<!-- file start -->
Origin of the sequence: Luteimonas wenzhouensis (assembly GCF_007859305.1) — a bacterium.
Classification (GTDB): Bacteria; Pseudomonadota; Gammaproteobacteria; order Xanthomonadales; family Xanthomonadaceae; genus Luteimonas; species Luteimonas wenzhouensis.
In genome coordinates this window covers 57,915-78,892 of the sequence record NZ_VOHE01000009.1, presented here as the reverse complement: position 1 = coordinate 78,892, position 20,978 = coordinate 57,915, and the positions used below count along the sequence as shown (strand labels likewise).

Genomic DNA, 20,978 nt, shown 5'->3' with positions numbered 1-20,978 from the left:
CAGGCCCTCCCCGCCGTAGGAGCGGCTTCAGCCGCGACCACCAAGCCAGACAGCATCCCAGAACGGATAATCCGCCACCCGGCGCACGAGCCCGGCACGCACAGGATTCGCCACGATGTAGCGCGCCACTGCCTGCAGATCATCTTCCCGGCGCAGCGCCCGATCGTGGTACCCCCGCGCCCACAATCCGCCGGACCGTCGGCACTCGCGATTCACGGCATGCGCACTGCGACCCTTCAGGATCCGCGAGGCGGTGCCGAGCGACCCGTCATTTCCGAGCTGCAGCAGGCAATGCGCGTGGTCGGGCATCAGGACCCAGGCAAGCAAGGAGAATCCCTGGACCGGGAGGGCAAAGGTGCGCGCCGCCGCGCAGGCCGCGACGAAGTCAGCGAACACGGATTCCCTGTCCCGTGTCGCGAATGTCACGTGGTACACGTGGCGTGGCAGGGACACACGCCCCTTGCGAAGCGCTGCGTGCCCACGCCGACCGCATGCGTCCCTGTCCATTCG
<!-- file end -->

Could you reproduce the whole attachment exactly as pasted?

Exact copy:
Origin of the sequence: Luteimonas wenzhouensis (assembly GCF_007859305.1) — a bacterium.
Classification (GTDB): Bacteria; Pseudomonadota; Gammaproteobacteria; order Xanthomonadales; family Xanthomonadaceae; genus Luteimonas; species Luteimonas wenzhouensis.
In genome coordinates this window covers 57,915-78,892 of the sequence record NZ_VOHE01000009.1, presented here as the reverse complement: position 1 = coordinate 78,892, position 20,978 = coordinate 57,915, and the positions used below count along the sequence as shown (strand labels likewise).

Genomic DNA, 20,978 nt, shown 5'->3' with positions numbered 1-20,978 from the left:
CAGGCCCTCCCCGCCGTAGGAGCGGCTTCAGCCGCGACCACCAAGCCAGACAGCATCCCAGAACGGATAATCCGCCACCCGGCGCACGAGCCCGGCACGCACAGGATTCGCCACGATGTAGCGCGCCACTGCCTGCAGATCATCTTCCCGGCGCAGCGCCCGATCGTGGTACCCCCGCGCCCACAATCCGCCGGACCGTCGGCACTCGCGATTCACGGCATGCGCACTGCGACCCTTCAGGATCCGCGAGGCGGTGCCGAGCGACCCGTCATTTCCGAGCTGCAGCAGGCAATGCGCGTGGTCGGGCATCAGGACCCAGGCAAGCAAGGAGAATCCCTGGACCGGGAGGGCAAAGGTGCGCGCCGCCGCGCAGGCCGCGACGAAGTCAGCGAACACGGATTCCCTGTCCCGTGTCGCGAATGTCACGTGGTACACGTGGCGTGGCAGGGACACACGCCCCTTGCGAAGCGCTGCGTGCCCACGCCGACCGCATGCGTCCCTGTCCATTCG